By the 1970’s the Cane Corso near extinction survived in only the most remote back woods regions of southern Italian hinterland. These peasants that still employed him and trained him in the traditional ways kept the remnants of the breed alive. But only sparsely, few old time dog men still remembered the proud sturdy dog of their youth. Their recollections more like faded memories of childhood dreams. One such man was SIG. Giovanni Bonnetti. In 1973 SIG Bonnetti contacted DR Poalo Breber when he learned that DR Breber would be working for a time in Foggia. SIG Bonnetti wrote DR Breber “he has noticed in those places a molossiod dog different hair from the Neapolitan Mastiff, similar to the bullmastiff, likeness of the Presa Majorca" the letter went on to say "Prof. Ballotta, eminent dog lover, inhabitant of Romagna, had seen several examples of this ancient Pugliese breed” With Breber’s interest peeked he began the search for this Ancient "molossiod" by seeking out Foggiani who’s memories went back some 50 years. These conversations led Breber various works of art, illustrations poems and other historical documentation depicting the utilization of the breed. By 1974 Breber had acquired a few specimens of the elusive breed and began to resuscitate the Cane Corso. Shortly thereafter DR Breber had the occasion to write an article in the ENCI’s I Nostri Cane magazine on his work with the Maremmano-Abruzzese in this article, two Cane Corso’s were pictured in the background. This picture drew the attention of 16-year-old student Stefano Gandolfi. Gandolfi sought out DR Breber to learn more about this ancient Pugliese breed of dog. Gandolfi soon enlisted the services of the Malavasi brothers from Mantova, who at the time bred German Sheppard dogs. DR Breber realizing that he was not a professional breeder, agreed the center of the recovery of the Cane Corso should be in Mantova. Breber sent a number of subjects up north to Mantova, most notably Dauno, a very typical large black dog. In Mantova, Dauno was bred to a bitch named Tipsi producing perhaps the most significant litter of Cane Corso’s in modern history. In this litter were Basir, the model for the standard of the Cane Corso and his sister Babak, chosen as the model of the feminine characteristics. In 1983 the chief proponents of the breed’s recovery form a breed club for the Cane Corso, the Society Amatori Cane Corso. By 1994 the Cane Corso receives official ENCI recognition; by 1996 the breed receives FCI recognition.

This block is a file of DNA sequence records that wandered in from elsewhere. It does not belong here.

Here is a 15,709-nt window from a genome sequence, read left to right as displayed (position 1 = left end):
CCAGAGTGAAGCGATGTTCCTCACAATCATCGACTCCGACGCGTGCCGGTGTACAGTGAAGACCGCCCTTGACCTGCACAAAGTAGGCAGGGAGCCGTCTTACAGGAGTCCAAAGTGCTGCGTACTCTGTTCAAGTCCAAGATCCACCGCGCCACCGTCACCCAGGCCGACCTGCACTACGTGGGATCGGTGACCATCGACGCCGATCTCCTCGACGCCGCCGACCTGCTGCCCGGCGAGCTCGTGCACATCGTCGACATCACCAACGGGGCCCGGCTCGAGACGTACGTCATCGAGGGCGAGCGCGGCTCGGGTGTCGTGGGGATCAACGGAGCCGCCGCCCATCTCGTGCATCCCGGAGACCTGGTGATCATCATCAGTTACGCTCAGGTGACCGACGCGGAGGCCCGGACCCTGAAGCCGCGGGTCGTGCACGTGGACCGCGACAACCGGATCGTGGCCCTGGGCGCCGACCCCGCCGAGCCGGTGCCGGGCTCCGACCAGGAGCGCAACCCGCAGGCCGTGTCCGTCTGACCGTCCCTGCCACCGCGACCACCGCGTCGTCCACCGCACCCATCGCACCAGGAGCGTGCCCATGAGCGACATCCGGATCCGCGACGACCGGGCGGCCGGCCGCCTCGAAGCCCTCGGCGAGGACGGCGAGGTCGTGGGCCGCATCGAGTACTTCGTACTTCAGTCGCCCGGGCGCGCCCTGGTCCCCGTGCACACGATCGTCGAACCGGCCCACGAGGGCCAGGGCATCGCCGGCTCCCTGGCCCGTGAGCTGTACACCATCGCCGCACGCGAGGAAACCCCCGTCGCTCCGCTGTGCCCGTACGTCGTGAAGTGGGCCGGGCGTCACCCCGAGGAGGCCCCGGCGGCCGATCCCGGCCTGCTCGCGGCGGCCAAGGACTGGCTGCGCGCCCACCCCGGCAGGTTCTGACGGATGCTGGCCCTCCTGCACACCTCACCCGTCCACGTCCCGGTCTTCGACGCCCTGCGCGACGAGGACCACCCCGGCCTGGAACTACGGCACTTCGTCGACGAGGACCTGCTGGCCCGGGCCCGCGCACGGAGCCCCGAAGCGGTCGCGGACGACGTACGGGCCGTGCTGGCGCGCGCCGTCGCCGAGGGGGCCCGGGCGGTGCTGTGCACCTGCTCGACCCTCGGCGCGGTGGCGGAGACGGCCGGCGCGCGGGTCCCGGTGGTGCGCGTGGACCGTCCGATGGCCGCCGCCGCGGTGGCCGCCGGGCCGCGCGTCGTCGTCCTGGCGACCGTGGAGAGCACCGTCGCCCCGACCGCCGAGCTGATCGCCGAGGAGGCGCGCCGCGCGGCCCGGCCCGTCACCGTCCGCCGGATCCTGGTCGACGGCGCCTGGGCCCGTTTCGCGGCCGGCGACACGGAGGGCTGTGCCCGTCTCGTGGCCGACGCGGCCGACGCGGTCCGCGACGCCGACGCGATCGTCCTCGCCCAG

In America

The Cane Corso like the Neapolitan Mastiff was introduced to American shores by Michael Sottile SR. As the story goes in 1988 Sottile imported the first litter of Cane Corsos to the U.S. The following year he brought a second litter, this second litter was a repeat breeding of the litter from the previous year. Sottile for years while in search of Mastino Neapolitano in Italy had heard stories of a lighter more athletic molossar. While in Sicily for a friend’s wedding he happened upon a farmer on the side of the road working with cows, prior to that encounter he had only seen pictures of the breed. Sottile had made many trips to Italy over these years to make contacts with the Cane Corso club in Italy (the first edition of “Il Cane Corso” list Sottile as the US delegate to

the SACC) and to visit with all of the prominent Cane Corso breeders of the day. While on one of his trips he videotaped the Empoli LIR open book certifications (subjects of unverifiable lineage enrolled into the Italian stud book based on their phonotypical characteristics). Sottile eventually registered this new breed of dog with the Federation of International Canines.